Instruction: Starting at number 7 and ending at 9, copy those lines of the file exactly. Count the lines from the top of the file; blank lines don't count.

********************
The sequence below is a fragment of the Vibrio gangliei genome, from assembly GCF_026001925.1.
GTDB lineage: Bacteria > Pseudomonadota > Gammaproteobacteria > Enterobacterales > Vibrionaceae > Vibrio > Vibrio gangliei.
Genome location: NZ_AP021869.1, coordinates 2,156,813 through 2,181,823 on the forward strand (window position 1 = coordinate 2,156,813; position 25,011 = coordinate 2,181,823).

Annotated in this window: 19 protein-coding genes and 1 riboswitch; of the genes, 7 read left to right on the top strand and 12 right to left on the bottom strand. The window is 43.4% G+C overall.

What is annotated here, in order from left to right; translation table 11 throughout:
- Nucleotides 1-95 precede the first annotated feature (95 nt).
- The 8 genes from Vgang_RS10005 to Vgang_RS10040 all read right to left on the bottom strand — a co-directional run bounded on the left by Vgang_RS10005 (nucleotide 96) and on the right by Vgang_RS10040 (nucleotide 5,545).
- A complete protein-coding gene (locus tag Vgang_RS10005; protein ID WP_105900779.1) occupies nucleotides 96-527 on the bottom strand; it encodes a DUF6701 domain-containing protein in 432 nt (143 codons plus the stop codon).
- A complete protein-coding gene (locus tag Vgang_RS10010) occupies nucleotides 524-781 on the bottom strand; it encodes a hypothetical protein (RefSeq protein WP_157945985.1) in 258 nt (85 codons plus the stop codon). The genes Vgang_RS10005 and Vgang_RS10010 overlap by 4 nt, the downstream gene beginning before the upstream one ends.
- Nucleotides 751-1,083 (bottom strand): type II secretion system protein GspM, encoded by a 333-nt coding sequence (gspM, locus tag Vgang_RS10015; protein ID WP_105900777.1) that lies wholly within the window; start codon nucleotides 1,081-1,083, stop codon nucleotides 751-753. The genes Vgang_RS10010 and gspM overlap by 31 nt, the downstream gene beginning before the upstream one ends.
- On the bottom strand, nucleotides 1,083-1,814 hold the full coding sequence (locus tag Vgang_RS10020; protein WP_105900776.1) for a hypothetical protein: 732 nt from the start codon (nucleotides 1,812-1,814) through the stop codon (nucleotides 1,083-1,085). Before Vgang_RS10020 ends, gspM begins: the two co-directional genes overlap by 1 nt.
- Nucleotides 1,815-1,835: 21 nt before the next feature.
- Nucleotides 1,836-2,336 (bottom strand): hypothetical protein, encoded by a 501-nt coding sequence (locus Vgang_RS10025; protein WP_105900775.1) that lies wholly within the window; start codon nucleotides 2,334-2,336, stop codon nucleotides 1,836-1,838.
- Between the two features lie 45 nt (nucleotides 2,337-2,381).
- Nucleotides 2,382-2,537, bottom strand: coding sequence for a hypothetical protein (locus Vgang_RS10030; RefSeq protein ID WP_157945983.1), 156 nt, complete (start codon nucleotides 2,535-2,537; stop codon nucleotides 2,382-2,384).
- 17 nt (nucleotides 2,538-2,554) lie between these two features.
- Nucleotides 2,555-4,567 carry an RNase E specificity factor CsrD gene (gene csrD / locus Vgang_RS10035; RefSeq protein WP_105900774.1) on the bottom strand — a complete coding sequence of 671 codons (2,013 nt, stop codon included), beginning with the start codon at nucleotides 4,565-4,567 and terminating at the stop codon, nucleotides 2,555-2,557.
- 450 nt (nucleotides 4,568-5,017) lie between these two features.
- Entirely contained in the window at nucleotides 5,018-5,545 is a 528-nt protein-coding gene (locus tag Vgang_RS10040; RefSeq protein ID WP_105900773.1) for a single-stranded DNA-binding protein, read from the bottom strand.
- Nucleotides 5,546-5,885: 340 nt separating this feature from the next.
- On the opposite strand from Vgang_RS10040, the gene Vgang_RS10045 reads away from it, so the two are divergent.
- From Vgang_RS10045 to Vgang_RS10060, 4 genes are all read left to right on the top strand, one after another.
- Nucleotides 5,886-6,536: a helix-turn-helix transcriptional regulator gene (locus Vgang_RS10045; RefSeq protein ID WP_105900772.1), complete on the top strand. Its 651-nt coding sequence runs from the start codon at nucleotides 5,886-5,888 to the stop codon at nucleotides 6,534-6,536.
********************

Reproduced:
- The 8 genes from Vgang_RS10005 to Vgang_RS10040 all read right to left on the bottom strand — a co-directional run bounded on the left by Vgang_RS10005 (nucleotide 96) and on the right by Vgang_RS10040 (nucleotide 5,545).
- A complete protein-coding gene (locus tag Vgang_RS10005; protein ID WP_105900779.1) occupies nucleotides 96-527 on the bottom strand; it encodes a DUF6701 domain-containing protein in 432 nt (143 codons plus the stop codon).
- A complete protein-coding gene (locus tag Vgang_RS10010) occupies nucleotides 524-781 on the bottom strand; it encodes a hypothetical protein (RefSeq protein WP_157945985.1) in 258 nt (85 codons plus the stop codon). The genes Vgang_RS10005 and Vgang_RS10010 overlap by 4 nt, the downstream gene beginning before the upstream one ends.